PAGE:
There was definitely something about Renée. When the legendary French photographer Jacques-Henri Lartigue met her while strolling the streets of Paris in 1930, he fell in love instantly. Tall, chic and hiding coquettishly under a wide elegant hat, he nicknamed her the ‘parasol’. Together they embarked on what Lartigue remembers as an “eternal vacation”, a dreamlike two-year holiday in the South of France, where he documented her riviera style and endlessly photogenic form. She became his Mona Lisa, but just like Da Vinci’s muse, we know very little about Renée Perle. After the couple’s affair ended in 1932, it’s as if she vanished from the world, having only existed in that beautiful but brief snapshot of time through the lens of her lost lover…
We know that Renée came from a Romanian-Jewish background and when she arrived in Paris, she started out as a model in Paris for the French couturier, Doeuillet. She appears to have escaped the Nazi invasion of World War II, later married, and according to records, Renée passed away in 1977 in the South of France where her young romance had been immortalised. In the year 2000, her descendants quietly released 340 unseen photographs documenting her relationship with Lartigue for auction. Renée had preciously held onto them for nearly 50 years up until her death.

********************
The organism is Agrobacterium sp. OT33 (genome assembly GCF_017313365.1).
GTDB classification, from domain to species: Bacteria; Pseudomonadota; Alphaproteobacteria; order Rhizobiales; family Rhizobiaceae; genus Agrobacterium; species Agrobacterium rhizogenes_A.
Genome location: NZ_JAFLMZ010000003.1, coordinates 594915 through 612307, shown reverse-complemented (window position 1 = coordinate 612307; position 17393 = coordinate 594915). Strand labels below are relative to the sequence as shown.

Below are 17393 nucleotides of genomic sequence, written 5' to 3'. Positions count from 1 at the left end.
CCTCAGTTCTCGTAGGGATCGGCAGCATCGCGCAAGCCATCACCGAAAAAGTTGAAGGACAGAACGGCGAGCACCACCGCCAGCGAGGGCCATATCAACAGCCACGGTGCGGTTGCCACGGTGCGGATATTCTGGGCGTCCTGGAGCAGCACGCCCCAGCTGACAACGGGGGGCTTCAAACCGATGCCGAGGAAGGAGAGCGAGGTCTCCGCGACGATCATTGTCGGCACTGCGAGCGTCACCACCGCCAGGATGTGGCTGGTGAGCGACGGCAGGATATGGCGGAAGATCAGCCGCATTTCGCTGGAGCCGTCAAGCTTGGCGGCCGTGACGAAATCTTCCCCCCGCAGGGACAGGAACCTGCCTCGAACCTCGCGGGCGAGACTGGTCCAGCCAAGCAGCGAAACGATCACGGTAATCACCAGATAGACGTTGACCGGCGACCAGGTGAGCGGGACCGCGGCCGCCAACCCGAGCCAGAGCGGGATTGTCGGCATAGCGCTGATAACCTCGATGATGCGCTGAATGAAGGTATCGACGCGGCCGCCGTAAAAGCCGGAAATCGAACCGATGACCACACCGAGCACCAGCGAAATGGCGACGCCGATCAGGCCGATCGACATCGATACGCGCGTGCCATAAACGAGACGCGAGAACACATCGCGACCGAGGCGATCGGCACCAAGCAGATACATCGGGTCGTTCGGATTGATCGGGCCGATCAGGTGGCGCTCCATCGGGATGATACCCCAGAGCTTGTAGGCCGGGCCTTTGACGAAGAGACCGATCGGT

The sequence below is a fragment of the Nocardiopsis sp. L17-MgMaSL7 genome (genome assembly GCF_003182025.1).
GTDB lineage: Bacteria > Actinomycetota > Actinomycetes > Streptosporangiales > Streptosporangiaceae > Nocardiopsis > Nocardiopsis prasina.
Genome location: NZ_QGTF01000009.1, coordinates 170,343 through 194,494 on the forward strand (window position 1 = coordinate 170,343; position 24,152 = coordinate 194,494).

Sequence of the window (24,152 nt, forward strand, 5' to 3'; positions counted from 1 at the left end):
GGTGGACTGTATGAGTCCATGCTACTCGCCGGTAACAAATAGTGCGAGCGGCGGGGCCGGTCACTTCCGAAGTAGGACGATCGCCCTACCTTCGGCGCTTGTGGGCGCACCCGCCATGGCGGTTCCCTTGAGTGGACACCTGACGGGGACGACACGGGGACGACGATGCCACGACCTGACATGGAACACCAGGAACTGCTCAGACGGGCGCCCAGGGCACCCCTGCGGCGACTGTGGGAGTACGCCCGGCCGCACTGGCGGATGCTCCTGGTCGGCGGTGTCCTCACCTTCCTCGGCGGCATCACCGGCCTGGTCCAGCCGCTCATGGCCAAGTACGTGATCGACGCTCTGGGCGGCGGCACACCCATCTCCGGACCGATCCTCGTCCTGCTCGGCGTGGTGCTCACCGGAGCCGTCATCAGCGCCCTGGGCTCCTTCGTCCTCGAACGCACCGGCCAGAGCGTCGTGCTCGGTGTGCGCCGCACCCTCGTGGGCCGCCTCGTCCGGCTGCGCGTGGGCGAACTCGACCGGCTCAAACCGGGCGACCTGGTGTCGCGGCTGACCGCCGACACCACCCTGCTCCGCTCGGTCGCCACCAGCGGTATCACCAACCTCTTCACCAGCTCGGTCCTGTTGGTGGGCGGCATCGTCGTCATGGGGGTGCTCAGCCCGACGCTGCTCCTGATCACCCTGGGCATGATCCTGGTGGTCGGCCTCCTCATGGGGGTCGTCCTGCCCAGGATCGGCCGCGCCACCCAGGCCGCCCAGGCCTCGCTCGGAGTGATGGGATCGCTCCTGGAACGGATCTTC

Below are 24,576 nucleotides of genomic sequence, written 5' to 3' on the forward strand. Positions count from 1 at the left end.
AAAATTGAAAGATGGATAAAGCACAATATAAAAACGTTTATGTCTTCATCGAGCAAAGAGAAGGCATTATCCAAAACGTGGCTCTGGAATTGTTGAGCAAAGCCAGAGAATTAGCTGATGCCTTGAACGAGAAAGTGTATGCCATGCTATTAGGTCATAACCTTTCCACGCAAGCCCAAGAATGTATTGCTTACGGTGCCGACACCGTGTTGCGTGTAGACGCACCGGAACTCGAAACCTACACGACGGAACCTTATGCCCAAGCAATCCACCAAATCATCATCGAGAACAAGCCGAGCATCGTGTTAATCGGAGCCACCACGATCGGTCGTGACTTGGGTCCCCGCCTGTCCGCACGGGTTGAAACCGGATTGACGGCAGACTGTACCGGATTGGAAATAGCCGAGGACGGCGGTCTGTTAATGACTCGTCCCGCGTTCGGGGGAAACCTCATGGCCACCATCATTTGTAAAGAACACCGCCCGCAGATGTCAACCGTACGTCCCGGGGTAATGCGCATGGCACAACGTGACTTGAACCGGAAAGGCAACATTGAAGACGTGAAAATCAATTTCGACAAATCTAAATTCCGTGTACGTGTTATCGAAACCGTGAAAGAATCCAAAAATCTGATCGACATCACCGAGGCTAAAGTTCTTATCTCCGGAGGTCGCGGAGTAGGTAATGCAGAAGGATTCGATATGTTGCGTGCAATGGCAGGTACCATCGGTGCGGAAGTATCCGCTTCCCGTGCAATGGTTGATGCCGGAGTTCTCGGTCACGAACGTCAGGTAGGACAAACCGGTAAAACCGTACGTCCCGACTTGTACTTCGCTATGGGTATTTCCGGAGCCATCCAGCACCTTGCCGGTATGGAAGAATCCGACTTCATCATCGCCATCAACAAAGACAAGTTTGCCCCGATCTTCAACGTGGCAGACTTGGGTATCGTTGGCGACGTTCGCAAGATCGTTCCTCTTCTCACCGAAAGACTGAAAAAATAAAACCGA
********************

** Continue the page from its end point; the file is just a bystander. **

While Perle never wrote any journals to narrate her own story, Latrigue’s photographs of her no doubt depict a woman in love. In his diary, Lartigue, a notorious playboy fascinated by beautiful women and fast cars, wrote about their passionate affair:
“Renée! She is tender, devoted, passionate. And above all she is in love. She is always making scenes. Is it jealousy, or is it madness? Maybe it is the need to be assaulted, to be made unhappy and to cry – all for the sake of reconciliation? I am far too down-to-earth; too much of a spectator and too bad an actor to fall into…the kind of game Renée wishes me to play.”
While Lartigue captured the Romanian beauty through his photography as they floated around Cannes, Juan-les-Pins, Antibes, Biarritz and Annecy, tied up with an artistic and avant-garde crowd, she experimented with painting self-portraits, almost obsessively illustrating her face over and over again. The whereabouts of her paintings today are unknown, except for one, which belongs to her step-daughter.
While her own artwork never found success, her role as Lartigue’s muse inspired some of the era’s most striking art. Her daring style pushed boundaries– those tight tank tops paired with palazzo pants, the armful of bangles and her modern attitude still inspire designers and fashion magazines to this day. Lartigues’s fascination with her iconic look made him one of the most recognised photographers of the 20th century.
“There is only one image my eyes remember…her mouth against mine, long, bare legs, hair against my cheek. And that scent! How I wish I could preserve every precious second of a love affair…the atmosphere, the colors, the dimensions and the perfume.”
– Jacques Henri Lartigues